His thoughts travelled back even further to his first week on duty in the country. They had been ordered to accompany the caskets of three Canadian soldiers from Kandahar to Dubai, where they would be shipped back to Canada and to their respective families. He and the other soldier had sat in near total silence the entire flight, staring at the grim reality before them.

He returned quickly to the present as a cluster of soldiers walked into the tent talking loudly. He finished his tea quickly and walked out into the oppressive night. As he made his way towards the kiosk that housed the telephones, he mentally calculated the time difference. No one was around. He picked up the telephone and his callused fingers danced across the keypad quickly, dialing the number. The line rang three times on the other side and then the answering machine kicked on. His fathers’ voice announcing that they were not available at the moment was followed by a loud beep and then silence. He cleared his throat.

“Hey guys,” he started, trying to sound carefree. “Hope everything’s going well there. How’s Dan doing? The wedding is getting closer, she must be really busy. Anyhow, I can’t talk for long, but I just wanted to give you guys a heads up on the situation here. You’ve probably heard about the attack by now, so I just wanted to call and tell you guys not to worry. It wasn’t even close to us” he lied for his mother’s sake, “and we’re all okay. I guess I’ll talk to you later. Love you.” He hung up the telephone quickly, the lump in his throat growing. He didn’t like lying to his mother, but he didn’t want her to worry. He slowly wandered back to his tent and tried to go back to sleep, but it continued to elude him.

The following morning, he rose and donned his uniform. He washed his face quickly in a bowl of tepid water and went to get some coffee. His heart sat heavy in his chest and his feet dragged. As soon as he entered the tent, he knew something was wrong. Several groups were huddled together speaking in hushed tones. He poured himself a cup of coffee and then joined one of the groups.

“What’s going on guys?” he asked quietly.

“We just got word that two of the new guys – the Van Doos – were KIAed last night on a patrol. They just got here two weeks ago. One of them had a brand new little baby girl– he showed me the pictures the other day.” He shook his head in despair. “It’s happening more and more lately” he observed. “It’s always the good guys that go.” They chatted quietly for several minutes more and then went their separate ways to prepare for each of their assignments.

When the mail arrived two weeks later, he was thrilled to receive a package from home. He quickly took it to his tent and began to open it. His father had wrapped it in old aviation maps. He chuckled. It was an inside family joke – his father hated spending money on wrapping paper so he had begun taking expired maps from the airport where he worked and bringing them home to serve as wrapping paper. His heart ached as he thought of home. He put aside the wrapping paper and yanked off the tape that was holding the box shut.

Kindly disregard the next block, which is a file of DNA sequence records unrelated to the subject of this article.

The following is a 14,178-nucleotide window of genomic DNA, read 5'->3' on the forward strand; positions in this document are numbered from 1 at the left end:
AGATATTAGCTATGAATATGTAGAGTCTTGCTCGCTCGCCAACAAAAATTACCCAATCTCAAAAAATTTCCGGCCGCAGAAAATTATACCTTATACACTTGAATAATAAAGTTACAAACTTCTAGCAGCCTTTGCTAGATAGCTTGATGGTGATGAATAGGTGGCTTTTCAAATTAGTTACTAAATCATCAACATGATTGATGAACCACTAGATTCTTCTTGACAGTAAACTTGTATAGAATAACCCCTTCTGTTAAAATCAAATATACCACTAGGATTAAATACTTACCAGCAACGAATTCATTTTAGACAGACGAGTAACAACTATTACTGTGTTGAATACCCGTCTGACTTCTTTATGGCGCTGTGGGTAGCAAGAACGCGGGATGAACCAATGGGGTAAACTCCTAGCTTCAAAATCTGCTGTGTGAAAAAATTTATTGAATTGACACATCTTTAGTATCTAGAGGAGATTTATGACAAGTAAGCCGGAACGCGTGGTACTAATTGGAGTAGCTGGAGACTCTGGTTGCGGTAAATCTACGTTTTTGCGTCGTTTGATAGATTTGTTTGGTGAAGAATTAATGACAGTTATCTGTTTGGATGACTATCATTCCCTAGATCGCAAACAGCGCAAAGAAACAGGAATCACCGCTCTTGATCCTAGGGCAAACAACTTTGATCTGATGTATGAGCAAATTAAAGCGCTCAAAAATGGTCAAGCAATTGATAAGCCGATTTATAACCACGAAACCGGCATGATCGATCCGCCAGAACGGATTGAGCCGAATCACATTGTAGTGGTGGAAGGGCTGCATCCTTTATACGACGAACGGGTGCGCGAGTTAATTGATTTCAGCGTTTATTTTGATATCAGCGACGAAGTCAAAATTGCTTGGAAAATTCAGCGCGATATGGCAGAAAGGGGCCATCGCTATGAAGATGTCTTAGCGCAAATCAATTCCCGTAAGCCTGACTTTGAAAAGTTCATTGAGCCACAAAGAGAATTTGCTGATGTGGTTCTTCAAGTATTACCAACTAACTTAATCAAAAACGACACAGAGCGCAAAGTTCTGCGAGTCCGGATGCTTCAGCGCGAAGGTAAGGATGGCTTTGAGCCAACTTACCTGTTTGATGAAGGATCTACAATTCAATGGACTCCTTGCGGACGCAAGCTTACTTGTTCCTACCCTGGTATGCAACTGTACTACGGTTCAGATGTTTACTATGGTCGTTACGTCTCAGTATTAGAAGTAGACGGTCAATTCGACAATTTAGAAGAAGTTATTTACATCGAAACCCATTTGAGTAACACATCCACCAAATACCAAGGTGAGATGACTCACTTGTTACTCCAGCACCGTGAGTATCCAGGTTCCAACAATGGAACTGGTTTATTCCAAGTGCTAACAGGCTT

Inside, he found two clear mason jars of homemade jam wrapped in socks, a few books by Tom Clancy and two audio books to load up on his MP3 player. There was also a letter from his parents. He carefully removed it from its envelope and smoothed it out.

Dear Son, it began

We were so sad to miss your call. It was nice to hear your voice and know that you are doing well. We hope that you enjoy the jam we sent you. Your sister went berry picking and made too many batches – she thought you might enjoy some. We wrapped the cans in socks to keep them from breaking- hope it worked.

We went to visit your grandparents today. They’re doing well. Memere is worried about you though. We told her that we had heard from you, but if you have the time, maybe you should email her or call her – it might put her mind to rest.

Your sister’s wedding is coming together well. She’s found her dress and booked the reception hall. I can’t believe it’s coming so fast. She’s started running, I guess as a way to burn off stress. She’s doing really well and is thinking of running a half marathon in the fall. Ottawa is having one in support of the troops and she’s seriously considering it.

As for the attack you mentioned, we weren’t sure what you were talking about. The news only said that our troops had found and eliminated a suspected threat – there was nothing about an attack on your camp. Maybe because it was farther away, as you said, they didn’t feel it was important enough to mention. Your father and I pray for your safety every night, you know. We are counting the days until you come home.

I want you to know that we are so proud of you and what you are doing. We can’t possible imagine what you are going through or the things you are seeing but we hope that you are well. I wanted to include something that I read the other day. I hope it will help you during difficult times when you feel like you are totally alone. We love you so much and eagerly await your return. Stay strong and stay well.

All our love

Mom and Dad

Two thin pieces of onion skin paper fell out from behind the letter. He picked them up and examined them. They were pages from his mothers Bible that she must have ripped out. A small section was underlined and highlighted. As he read, a tear ran down his cheek.

When you pass through the waters,

I will be with you;

And when you pass through the rivers,

They will not sweep over you.

When you walk through the fire

You shall not be burned.

A thousand may fall at your side,

Ten thousand at your right hand,

But it will not come near you.

No harm shall befall you,

No disaster come near your tent.

For he will command his angels

concerning you

To guard you in all your ways;